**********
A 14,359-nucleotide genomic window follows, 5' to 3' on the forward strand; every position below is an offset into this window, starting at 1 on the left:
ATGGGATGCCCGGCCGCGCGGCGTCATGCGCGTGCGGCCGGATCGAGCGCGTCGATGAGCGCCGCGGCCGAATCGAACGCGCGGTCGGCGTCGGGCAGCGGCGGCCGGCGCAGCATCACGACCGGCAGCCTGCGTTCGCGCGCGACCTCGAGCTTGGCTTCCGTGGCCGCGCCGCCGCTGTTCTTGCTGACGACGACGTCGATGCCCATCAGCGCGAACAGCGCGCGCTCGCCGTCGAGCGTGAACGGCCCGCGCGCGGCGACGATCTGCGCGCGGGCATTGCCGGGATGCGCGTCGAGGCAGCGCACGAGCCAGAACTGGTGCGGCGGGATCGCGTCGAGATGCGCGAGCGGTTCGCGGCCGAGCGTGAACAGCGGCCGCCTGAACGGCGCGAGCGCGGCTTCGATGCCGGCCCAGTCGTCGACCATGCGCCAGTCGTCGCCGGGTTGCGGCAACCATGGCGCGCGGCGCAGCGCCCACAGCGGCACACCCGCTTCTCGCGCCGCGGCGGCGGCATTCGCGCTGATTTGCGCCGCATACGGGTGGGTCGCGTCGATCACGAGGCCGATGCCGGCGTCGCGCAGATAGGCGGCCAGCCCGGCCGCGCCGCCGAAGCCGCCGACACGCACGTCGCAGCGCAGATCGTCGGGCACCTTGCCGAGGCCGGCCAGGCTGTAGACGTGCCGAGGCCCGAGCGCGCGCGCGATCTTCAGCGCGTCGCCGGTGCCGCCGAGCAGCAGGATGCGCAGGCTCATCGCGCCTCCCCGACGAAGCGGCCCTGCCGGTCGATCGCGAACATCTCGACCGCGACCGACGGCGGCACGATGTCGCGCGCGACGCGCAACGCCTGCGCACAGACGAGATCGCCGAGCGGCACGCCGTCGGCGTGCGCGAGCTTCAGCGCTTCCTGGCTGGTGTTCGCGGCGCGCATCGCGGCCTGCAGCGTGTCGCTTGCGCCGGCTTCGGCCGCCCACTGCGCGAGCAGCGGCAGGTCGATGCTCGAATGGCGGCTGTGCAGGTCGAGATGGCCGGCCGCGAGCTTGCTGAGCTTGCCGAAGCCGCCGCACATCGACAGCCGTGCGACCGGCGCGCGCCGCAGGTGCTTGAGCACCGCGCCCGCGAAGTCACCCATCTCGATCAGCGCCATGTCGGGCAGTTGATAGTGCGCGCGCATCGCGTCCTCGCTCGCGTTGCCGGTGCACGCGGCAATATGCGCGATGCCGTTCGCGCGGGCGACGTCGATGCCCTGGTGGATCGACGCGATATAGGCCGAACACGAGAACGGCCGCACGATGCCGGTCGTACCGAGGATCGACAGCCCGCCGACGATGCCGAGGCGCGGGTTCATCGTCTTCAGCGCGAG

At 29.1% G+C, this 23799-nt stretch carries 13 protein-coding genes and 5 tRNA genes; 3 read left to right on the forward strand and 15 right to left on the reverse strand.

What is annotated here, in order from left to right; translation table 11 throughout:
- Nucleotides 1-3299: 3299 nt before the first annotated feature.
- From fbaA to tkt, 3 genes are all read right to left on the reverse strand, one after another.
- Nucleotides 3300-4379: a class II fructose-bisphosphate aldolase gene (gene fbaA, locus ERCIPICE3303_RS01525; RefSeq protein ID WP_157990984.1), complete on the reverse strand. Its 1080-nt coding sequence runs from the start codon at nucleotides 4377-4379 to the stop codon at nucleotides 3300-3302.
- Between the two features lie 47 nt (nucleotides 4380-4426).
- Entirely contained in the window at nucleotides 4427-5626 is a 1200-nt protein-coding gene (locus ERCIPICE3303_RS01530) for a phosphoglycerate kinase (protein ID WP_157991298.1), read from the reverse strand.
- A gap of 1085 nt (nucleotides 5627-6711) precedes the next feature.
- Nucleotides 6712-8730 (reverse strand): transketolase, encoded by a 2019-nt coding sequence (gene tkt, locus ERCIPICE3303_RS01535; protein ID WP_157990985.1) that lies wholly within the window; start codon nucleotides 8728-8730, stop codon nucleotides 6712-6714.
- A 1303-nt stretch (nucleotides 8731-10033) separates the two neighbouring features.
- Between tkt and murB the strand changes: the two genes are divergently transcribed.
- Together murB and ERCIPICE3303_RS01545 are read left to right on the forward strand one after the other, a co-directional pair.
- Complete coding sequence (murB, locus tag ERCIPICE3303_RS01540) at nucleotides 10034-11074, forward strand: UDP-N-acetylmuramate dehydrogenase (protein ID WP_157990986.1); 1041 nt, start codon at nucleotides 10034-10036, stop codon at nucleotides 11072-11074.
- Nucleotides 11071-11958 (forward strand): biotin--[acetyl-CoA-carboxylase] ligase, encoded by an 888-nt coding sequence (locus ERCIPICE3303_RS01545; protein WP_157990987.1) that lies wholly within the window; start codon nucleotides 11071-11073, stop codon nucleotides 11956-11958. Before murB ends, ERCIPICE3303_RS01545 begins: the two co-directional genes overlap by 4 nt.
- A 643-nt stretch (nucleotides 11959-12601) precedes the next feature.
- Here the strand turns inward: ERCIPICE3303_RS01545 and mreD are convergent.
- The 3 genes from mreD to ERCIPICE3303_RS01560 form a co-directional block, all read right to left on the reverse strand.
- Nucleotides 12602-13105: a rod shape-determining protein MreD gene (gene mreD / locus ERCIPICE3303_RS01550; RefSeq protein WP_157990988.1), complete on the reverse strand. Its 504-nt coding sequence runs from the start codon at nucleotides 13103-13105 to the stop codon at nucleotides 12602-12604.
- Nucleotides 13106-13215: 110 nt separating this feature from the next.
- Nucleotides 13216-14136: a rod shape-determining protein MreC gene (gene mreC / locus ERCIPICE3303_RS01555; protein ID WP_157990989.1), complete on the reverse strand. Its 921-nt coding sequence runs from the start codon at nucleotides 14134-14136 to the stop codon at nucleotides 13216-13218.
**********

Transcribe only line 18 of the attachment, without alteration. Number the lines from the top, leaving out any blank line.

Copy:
- Here the strand turns inward: ERCIPICE3303_RS01545 and mreD are convergent.